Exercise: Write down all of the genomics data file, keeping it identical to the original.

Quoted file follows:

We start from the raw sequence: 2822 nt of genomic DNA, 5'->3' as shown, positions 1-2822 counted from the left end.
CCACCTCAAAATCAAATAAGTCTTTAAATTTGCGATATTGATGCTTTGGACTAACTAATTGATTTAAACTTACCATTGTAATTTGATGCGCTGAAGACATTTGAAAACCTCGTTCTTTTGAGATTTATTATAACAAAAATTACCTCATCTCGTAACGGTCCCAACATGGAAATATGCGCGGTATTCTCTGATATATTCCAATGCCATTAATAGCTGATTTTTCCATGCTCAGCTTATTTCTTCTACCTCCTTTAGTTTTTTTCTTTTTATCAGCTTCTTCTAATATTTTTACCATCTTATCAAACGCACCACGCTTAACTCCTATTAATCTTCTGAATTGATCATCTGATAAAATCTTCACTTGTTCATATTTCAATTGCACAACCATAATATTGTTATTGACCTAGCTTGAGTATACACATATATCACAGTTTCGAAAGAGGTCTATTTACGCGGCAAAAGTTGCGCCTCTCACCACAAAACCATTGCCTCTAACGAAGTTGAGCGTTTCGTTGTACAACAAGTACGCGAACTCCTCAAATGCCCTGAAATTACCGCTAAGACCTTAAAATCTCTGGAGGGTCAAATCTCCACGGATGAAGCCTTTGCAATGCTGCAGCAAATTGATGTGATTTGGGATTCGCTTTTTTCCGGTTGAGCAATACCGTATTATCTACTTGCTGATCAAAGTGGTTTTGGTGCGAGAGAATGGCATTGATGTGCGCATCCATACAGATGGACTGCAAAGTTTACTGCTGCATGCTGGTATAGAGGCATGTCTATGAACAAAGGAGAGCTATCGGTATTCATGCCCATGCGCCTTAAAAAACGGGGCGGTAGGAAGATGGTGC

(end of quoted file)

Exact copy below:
We start from the raw sequence: 2822 nt of genomic DNA, 5'->3' as shown, positions 1-2822 counted from the left end.
CCACCTCAAAATCAAATAAGTCTTTAAATTTGCGATATTGATGCTTTGGACTAACTAATTGATTTAAACTTACCATTGTAATTTGATGCGCTGAAGACATTTGAAAACCTCGTTCTTTTGAGATTTATTATAACAAAAATTACCTCATCTCGTAACGGTCCCAACATGGAAATATGCGCGGTATTCTCTGATATATTCCAATGCCATTAATAGCTGATTTTTCCATGCTCAGCTTATTTCTTCTACCTCCTTTAGTTTTTTTCTTTTTATCAGCTTCTTCTAATATTTTTACCATCTTATCAAACGCACCACGCTTAACTCCTATTAATCTTCTGAATTGATCATCTGATAAAATCTTCACTTGTTCATATTTCAATTGCACAACCATAATATTGTTATTGACCTAGCTTGAGTATACACATATATCACAGTTTCGAAAGAGGTCTATTTACGCGGCAAAAGTTGCGCCTCTCACCACAAAACCATTGCCTCTAACGAAGTTGAGCGTTTCGTTGTACAACAAGTACGCGAACTCCTCAAATGCCCTGAAATTACCGCTAAGACCTTAAAATCTCTGGAGGGTCAAATCTCCACGGATGAAGCCTTTGCAATGCTGCAGCAAATTGATGTGATTTGGGATTCGCTTTTTTCCGGTTGAGCAATACCGTATTATCTACTTGCTGATCAAAGTGGTTTTGGTGCGAGAGAATGGCATTGATGTGCGCATCCATACAGATGGACTGCAAAGTTTACTGCTGCATGCTGGTATAGAGGCATGTCTATGAACAAAGGAGAGCTATCGGTATTCATGCCCATGCGCCTTAAAAAACGGGGCGGTAGGAAGATGGTGC